Seventy-four years ago in Long Beach, a bride stood in back of the church, about to walk down the aisle. Her father eyed the groom warily and whispered in her ear:
“It’s not too late to change your mind, dear.”
Today, that bride greets me from her bed in a board-and-care home in San Mateo. “Did you know I’m 100 years old?” she asks. My grandmother is exaggerating. She’s 98. But I don’t correct her. She’s taught me there’s little certainty in life, especially at the end.
I think of Grandma Oops (she’s a major league klutz) as SB 128, the End of Life Option bill, makes its way through the Legislature.
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The legislation would allow mentally competent California residents with six or fewer months to live to obtain a prescription for lethal drugs they can give themselves.
I have no beef with the legislation; my grandmother is strongly for it. Such legislation suits California, with its long tradition of giving people more control over how they die.
What doesn’t fit California, or the reality of the end of our lives, is the uncompromising tone of those on both sides of the debate.
Advocates for SB 128 can be unnerving in their unswerving commitment to the right to die, and in their bullying of those of us who would use the term “suicide” in this context. The opponents are just as rigid. Religious leaders call the suicide of a terminally ill person an affront to God. Doctors claim that physicians are healers and nothing more — despite the lack of empathy and excessive charging of helpless patients in that profession.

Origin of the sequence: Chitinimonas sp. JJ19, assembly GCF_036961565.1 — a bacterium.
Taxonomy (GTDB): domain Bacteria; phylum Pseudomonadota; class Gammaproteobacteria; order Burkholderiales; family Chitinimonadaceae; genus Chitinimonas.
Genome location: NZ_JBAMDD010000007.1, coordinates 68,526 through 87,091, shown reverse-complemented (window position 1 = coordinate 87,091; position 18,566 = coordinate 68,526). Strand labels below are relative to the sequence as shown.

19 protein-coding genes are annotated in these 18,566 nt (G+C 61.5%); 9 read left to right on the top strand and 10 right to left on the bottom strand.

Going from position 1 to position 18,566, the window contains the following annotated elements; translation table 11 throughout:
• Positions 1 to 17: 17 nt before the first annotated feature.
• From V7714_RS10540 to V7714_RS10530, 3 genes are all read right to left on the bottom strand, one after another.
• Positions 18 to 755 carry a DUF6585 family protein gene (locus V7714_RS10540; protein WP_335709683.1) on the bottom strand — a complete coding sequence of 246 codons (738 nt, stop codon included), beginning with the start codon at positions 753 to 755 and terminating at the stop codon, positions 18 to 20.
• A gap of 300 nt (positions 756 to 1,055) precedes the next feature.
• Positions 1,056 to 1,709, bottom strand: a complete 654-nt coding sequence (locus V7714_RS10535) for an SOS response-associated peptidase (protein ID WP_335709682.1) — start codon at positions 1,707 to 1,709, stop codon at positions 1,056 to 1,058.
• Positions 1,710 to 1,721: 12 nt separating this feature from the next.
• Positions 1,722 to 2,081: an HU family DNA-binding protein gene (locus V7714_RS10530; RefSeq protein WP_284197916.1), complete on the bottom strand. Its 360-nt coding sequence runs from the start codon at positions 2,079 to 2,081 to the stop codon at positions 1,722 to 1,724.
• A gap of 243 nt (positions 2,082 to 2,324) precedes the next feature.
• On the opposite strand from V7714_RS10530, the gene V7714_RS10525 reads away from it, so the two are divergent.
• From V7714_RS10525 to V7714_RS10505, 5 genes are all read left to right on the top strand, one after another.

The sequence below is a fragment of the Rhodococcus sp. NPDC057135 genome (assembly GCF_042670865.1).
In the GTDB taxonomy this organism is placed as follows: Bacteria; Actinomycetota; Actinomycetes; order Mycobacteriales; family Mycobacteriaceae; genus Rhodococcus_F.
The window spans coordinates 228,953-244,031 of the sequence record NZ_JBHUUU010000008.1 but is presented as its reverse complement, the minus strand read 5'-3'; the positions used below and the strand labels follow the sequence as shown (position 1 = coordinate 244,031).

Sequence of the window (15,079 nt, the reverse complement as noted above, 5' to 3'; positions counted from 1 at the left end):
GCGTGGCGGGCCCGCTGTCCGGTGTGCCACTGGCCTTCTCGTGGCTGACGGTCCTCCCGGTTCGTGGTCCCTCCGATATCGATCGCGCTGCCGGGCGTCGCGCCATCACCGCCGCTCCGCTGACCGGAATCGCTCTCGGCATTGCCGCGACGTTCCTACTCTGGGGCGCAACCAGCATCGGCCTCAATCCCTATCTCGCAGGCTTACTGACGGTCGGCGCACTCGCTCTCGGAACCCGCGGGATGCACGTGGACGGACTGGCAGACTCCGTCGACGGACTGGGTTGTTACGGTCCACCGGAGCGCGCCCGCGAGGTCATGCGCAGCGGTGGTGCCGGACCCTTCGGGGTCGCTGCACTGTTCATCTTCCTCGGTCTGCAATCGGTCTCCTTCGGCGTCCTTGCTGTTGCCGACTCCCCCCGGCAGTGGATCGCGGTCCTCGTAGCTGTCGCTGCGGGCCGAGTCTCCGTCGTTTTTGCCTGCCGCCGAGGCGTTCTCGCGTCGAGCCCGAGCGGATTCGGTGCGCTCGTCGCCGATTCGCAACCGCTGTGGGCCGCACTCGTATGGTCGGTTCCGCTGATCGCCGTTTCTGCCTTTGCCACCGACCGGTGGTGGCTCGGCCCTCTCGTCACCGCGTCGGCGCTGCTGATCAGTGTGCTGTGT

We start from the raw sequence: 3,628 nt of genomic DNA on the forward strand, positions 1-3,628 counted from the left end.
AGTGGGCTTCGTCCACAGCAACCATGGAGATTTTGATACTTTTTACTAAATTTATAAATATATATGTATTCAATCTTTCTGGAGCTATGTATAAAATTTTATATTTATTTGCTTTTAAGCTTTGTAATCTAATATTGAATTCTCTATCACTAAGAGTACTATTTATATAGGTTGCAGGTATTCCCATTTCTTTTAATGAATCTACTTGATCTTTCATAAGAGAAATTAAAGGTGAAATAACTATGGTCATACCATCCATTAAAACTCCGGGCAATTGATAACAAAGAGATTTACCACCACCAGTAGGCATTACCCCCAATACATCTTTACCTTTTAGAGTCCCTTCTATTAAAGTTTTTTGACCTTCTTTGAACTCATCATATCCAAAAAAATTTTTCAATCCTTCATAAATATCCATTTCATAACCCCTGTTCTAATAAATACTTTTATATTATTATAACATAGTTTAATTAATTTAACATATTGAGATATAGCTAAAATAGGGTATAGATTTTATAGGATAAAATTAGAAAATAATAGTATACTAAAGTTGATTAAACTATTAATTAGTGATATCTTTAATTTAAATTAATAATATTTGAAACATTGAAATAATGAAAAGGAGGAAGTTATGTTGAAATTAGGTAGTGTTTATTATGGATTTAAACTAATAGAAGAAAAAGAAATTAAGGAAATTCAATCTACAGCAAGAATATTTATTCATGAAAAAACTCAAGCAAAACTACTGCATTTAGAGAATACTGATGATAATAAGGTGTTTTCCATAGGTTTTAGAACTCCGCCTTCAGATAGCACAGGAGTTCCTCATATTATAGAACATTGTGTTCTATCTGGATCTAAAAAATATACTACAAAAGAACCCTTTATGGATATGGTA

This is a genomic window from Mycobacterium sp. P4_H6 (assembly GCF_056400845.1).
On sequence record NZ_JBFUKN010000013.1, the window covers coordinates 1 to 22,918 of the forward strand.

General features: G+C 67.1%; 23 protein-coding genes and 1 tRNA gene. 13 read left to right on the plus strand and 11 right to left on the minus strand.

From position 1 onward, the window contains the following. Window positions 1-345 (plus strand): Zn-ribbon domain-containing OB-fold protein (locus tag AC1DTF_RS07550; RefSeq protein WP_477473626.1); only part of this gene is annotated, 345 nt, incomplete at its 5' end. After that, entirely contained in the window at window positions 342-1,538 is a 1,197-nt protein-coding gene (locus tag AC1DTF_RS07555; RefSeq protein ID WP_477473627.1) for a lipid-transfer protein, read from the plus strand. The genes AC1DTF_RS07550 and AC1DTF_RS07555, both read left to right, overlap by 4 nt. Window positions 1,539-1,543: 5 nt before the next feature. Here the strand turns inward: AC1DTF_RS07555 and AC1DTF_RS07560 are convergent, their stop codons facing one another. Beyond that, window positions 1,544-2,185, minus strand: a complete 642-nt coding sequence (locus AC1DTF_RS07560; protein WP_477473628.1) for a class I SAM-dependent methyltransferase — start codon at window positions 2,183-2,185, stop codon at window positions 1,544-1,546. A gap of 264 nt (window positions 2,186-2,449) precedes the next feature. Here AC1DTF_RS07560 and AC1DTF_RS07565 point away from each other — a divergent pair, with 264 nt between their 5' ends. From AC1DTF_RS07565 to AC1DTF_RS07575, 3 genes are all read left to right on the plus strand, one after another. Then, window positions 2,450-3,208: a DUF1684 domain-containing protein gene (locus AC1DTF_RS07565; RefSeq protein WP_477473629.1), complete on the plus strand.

Indeed, all the attention around the bill seems too much, for two reasons.
One is mathematical. Even if the bill is enacted, such suicides are certain to be extremely rare; in Oregon, which pioneered this right, such suicides represent less than three-tenths of 1% of deaths.
The second reason is fuzzier, literally: To apply rigid moral claims to a sphere as uncertain as the end of life is foolish. And wrong.
It also misses the point. The most important right to protect at life’s end is not the right to die but rather the right to change your mind.
Changes of mind define a life — that’s what my grandmother taught me.
She didn’t care for marriage or family, but she married back then (she didn’t listen to her father) as a nod to the times — you couldn’t spend all your time with a man if you didn’t marry him.
She changed her mind about not having kids when she saw how good her husband was with them.
She was committed to Southern California life in Long Beach but became a Northern Californian — a teacher in San Mateo — when my grandfather, a civilian Navy employee, got a job at Hunters Point in San Francisco.
Because her teaching job came with government benefits, she could choose her end-of-life care, and she selected a board-and-care that a large Tongan family runs out of their home.
On her 90th birthday, Grandma Oops, battling a kidney problem,was told she needed dialysis or she would die. She refused, saying she’d used too many of the earth’s resources already.
Eight years later, she’s still refusing treatment for maladies. But when I visit with her three great-grandchildren, ages 6, 4, and 20 months, she hugs and encourages them to run down the house’s long halls — and says she’s changed her mind. She’s glad she lived long enough to know them.
One good thing about SB 128 is that it leaves room for people to change their minds.
You have to make two oral requests for lethal drugs 15 days apart, and a written request with witnesses. And you have to administer the medication yourself.
The real problem with the legislation is it’s too narrow. California needs a much broader conversation about improving end of life care for all of us. Palliative care is hard to find. We Californians have decided not to make the investments in the care we’ll need as our senior population explodes in the years ahead.
Of course, it’s not too late for us to change our minds.